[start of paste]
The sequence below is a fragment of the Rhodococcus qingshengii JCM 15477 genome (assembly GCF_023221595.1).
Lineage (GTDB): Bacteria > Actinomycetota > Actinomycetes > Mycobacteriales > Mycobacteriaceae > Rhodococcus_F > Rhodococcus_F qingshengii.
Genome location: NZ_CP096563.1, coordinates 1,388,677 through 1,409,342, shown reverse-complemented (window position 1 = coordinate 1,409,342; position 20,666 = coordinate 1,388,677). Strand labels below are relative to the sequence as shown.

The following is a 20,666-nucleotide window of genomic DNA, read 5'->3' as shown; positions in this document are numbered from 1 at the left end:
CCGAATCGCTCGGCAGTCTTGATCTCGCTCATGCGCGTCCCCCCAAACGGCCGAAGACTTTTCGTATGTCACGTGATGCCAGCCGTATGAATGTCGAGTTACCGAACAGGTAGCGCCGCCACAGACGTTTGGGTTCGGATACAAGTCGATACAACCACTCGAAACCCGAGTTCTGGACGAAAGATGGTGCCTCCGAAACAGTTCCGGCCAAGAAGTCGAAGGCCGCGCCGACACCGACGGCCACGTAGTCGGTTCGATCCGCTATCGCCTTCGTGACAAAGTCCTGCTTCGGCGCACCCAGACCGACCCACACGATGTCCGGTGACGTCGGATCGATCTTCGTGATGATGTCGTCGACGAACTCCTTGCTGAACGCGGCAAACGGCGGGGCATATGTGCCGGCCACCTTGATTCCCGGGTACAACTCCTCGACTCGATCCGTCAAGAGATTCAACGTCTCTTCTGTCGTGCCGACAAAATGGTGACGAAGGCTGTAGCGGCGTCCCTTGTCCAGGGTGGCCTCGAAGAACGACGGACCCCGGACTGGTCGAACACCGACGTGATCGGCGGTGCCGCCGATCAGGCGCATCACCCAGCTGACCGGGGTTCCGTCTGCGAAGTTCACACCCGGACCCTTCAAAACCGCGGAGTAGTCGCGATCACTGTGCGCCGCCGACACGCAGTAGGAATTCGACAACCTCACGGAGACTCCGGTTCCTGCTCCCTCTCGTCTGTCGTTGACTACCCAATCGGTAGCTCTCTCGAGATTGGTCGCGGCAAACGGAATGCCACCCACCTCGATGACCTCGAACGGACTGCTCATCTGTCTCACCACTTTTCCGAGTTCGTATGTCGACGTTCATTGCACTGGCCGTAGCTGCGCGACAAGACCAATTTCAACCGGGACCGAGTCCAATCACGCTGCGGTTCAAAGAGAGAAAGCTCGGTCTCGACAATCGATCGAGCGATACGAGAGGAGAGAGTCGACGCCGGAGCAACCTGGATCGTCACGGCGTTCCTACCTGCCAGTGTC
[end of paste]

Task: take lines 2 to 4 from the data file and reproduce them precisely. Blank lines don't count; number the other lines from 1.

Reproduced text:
Lineage (GTDB): Bacteria > Actinomycetota > Actinomycetes > Mycobacteriales > Mycobacteriaceae > Rhodococcus_F > Rhodococcus_F qingshengii.
Genome location: NZ_CP096563.1, coordinates 1,388,677 through 1,409,342, shown reverse-complemented (window position 1 = coordinate 1,409,342; position 20,666 = coordinate 1,388,677). Strand labels below are relative to the sequence as shown.

The following is a 20,666-nucleotide window of genomic DNA, read 5'->3' as shown; positions in this document are numbered from 1 at the left end: